They seem to either be for heating the coolant or for heating the air. I still can't understand the wide discrepancy in pricing online. Do they make a heater that does both, air and coolant heating. It's kind of hard to tell with the information available.
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Old 05-19-2016, 07:53 PM   #15
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I agree that's about the perfect backup heat source. I watched a video of one of these installed in a boat. It was kind of smokey and a little noisy, but that beats being cold.
They seem to either be for heating the coolant or for heating the air. I still can't understand the wide discrepancy in pricing online. Do they make a heater that does both, air and coolant heating. It's kind of hard to tell with the information available.
keep your bus heating system installed.. then heat the coolant loops and use the bus heat exchangers to heat the air... your little heater would heat the loops and then you simply turn on the fans on the heaters (engine off) to heat the inside ofthe bus
-Christopher
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Old 05-19-2016, 08:03 PM   #16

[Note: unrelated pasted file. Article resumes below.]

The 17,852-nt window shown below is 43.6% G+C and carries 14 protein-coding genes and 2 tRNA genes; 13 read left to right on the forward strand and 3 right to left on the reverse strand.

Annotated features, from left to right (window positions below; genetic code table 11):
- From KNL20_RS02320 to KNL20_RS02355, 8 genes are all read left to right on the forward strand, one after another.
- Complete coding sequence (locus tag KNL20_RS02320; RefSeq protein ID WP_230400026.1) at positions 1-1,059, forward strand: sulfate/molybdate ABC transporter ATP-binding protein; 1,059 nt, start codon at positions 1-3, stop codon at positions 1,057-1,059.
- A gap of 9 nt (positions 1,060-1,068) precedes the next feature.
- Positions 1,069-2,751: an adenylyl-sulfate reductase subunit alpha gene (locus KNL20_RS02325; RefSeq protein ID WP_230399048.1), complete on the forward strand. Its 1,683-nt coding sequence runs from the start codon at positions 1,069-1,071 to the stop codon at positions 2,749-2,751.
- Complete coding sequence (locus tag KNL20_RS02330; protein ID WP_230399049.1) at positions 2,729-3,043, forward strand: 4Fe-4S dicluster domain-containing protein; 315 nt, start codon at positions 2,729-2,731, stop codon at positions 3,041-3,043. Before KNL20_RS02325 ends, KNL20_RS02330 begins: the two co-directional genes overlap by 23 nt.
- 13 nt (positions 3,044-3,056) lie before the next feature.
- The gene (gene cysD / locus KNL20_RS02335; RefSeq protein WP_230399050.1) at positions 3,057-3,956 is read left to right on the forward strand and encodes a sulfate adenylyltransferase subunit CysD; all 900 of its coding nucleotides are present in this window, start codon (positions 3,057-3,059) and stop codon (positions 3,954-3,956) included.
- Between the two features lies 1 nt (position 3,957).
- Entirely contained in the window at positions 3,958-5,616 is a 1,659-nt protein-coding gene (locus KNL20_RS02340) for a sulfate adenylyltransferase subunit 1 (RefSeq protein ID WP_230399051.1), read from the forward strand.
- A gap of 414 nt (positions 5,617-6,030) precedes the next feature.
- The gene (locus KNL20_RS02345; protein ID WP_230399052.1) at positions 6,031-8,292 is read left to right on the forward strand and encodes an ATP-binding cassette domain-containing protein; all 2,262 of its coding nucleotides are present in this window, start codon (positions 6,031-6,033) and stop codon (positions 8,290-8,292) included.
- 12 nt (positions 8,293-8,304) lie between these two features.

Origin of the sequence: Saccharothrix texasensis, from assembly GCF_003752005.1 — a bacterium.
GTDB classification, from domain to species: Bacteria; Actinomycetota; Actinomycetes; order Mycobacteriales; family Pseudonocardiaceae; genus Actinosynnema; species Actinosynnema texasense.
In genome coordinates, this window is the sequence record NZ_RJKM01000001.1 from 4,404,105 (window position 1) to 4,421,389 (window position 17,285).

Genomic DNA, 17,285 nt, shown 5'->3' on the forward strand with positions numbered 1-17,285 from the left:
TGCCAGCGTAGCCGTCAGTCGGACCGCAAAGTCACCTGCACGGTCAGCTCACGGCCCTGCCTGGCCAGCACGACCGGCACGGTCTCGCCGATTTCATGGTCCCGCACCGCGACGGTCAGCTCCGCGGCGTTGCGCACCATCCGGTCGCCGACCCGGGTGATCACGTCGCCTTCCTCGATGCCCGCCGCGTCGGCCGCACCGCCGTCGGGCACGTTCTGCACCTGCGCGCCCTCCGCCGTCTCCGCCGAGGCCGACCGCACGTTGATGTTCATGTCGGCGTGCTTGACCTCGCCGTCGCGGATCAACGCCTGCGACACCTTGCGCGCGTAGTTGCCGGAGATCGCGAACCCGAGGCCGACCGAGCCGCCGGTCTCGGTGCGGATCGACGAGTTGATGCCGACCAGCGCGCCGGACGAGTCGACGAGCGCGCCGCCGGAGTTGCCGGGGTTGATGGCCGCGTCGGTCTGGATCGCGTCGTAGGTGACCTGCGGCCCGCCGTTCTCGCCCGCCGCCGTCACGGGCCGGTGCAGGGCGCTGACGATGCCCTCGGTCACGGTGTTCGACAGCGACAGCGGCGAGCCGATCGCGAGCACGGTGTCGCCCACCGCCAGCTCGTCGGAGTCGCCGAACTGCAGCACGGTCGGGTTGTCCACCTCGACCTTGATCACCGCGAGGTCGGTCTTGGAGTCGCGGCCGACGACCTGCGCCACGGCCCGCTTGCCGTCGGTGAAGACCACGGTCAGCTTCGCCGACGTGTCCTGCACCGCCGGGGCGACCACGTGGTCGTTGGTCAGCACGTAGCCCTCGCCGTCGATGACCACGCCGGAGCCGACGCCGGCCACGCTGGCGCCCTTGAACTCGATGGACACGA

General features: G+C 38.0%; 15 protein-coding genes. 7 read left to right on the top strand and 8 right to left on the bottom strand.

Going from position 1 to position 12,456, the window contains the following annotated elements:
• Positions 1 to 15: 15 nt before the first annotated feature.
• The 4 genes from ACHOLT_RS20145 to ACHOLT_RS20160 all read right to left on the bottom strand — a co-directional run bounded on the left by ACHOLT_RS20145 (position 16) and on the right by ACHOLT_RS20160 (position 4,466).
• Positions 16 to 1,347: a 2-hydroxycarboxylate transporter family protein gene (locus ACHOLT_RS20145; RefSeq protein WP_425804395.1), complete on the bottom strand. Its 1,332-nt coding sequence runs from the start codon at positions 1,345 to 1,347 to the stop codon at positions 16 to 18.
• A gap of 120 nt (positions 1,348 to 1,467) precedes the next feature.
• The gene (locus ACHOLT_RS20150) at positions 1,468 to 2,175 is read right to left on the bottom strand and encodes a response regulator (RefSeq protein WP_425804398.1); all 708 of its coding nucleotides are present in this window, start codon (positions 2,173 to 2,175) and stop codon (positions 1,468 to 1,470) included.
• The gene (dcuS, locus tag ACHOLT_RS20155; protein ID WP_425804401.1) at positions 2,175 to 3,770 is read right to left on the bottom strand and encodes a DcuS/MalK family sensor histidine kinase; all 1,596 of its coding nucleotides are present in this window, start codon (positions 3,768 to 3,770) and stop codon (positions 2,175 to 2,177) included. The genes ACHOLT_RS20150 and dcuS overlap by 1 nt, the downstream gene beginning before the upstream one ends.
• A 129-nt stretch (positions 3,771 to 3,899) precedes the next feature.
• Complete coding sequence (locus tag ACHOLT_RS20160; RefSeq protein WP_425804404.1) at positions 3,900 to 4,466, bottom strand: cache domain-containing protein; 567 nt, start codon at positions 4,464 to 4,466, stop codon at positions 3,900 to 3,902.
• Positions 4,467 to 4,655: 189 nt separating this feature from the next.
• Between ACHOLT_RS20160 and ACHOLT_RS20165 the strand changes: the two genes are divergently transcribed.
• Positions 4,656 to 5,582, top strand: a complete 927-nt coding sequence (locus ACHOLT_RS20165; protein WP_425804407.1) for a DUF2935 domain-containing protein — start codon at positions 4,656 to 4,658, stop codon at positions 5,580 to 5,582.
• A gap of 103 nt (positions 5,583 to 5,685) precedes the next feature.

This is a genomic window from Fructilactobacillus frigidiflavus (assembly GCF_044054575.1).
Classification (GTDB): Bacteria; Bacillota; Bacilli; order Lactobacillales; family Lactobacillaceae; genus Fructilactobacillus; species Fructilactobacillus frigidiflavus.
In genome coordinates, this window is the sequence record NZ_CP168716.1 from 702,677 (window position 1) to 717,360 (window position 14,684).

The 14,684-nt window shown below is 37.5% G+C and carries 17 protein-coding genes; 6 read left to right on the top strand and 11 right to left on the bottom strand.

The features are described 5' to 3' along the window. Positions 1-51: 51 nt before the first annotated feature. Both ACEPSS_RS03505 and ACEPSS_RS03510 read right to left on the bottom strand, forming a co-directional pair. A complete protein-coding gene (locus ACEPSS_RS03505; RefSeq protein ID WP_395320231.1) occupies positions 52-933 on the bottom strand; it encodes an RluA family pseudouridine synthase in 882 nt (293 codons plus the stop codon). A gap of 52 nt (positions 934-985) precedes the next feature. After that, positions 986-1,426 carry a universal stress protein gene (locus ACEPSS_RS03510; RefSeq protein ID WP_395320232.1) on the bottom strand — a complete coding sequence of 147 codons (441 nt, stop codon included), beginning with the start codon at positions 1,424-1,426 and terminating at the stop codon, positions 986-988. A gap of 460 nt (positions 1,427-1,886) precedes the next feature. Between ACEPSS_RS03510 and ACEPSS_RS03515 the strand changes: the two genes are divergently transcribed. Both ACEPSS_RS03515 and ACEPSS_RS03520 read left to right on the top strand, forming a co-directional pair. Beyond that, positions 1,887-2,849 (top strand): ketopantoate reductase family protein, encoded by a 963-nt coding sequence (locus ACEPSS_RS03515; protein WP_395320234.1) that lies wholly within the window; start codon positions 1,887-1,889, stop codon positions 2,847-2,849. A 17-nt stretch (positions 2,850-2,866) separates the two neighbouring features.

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Yeah, I thought of that. I'd like to figure a way to avoid the fan use.

What about setting up the heater cores so they could heat by convection? Probably not real efficient but quieter and less power consumption. The air always stratifies without a fan. Cold feet.
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Old 05-19-2016, 08:12 PM   #17
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if you heat your cores up to about 180-190 they will radiate heat... a little.. but they are not designed to work that way.. Bus heater boxes are designed for advection (fan forced).. as are the shapes of the coild and placement of the fins.. why so opposed to using a fan? your webasto is going to burn more fuel keeping everything at 180+ rather than the 140 you could probably run at except the coldest of days...

Bus heaters are designed to blow the heat down.. and are easily re-ducted for other configurations.. your front passenger and rear passenger heaters should easily heat a bus when its not in motion with coolant at 140..
Plus bus heaters are Cheap.. you already have a bunch of them in the bus... my little shortie has 6.. so yours probably has a few more..

-Christopher
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Old 05-19-2016, 09:48 PM   #18